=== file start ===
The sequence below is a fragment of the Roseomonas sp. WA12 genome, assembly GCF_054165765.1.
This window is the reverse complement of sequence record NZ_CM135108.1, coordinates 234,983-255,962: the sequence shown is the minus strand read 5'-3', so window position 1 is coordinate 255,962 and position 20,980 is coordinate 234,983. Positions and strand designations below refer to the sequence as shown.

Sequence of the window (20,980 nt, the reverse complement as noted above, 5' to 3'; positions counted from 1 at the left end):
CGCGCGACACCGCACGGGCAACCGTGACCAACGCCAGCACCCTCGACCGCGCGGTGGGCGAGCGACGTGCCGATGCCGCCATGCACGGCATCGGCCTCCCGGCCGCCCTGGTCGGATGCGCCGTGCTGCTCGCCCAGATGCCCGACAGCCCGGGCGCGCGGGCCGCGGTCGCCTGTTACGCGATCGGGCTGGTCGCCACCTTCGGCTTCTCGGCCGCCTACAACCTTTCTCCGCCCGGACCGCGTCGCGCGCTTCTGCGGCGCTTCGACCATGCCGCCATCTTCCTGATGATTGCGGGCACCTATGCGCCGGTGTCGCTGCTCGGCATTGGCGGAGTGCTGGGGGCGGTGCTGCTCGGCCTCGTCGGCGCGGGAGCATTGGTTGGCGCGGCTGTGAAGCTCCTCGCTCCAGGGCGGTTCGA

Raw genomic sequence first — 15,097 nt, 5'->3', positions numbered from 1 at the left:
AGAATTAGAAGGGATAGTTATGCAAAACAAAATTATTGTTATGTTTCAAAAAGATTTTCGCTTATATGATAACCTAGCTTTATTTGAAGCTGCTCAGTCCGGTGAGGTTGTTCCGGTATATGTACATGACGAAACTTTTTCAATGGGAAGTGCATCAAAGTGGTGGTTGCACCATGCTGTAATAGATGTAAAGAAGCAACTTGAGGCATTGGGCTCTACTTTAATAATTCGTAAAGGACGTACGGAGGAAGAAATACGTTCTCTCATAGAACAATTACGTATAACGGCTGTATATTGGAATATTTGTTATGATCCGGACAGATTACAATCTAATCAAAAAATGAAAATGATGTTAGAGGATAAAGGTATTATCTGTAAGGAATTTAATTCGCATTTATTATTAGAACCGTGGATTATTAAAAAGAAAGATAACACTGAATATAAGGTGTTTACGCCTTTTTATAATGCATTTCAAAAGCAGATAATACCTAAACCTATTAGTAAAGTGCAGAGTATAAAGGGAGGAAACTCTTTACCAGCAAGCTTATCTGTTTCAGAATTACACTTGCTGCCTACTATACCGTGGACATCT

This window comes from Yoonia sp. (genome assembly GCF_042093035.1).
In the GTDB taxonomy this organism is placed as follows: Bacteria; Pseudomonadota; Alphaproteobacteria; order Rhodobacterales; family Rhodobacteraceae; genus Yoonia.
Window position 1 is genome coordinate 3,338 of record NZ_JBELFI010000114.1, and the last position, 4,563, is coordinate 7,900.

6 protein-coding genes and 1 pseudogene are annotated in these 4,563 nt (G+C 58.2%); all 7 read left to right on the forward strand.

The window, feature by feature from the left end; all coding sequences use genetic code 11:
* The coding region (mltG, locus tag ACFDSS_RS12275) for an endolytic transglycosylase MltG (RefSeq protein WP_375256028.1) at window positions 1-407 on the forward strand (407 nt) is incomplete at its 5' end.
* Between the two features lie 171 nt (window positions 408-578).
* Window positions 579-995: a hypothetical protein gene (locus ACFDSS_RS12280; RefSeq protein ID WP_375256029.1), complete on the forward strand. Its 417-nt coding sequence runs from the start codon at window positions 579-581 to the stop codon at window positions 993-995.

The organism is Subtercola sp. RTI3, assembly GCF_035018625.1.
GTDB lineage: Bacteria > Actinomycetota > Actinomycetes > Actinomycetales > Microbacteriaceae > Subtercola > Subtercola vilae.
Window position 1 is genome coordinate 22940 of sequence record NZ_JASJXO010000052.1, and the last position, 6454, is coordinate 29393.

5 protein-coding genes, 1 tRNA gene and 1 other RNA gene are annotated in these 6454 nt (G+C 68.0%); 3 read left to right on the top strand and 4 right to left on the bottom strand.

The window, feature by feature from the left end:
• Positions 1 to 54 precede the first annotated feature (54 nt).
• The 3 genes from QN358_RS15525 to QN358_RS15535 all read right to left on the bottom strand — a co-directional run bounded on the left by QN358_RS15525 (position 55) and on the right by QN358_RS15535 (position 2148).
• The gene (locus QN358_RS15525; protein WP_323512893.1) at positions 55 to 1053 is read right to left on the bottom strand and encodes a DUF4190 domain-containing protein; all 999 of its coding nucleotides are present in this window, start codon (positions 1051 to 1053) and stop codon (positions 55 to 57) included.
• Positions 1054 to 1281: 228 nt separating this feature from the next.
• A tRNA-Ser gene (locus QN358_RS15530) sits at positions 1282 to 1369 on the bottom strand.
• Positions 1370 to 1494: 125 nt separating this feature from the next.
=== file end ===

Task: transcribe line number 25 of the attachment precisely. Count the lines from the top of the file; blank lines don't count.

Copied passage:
• Positions 1370 to 1494: 125 nt separating this feature from the next.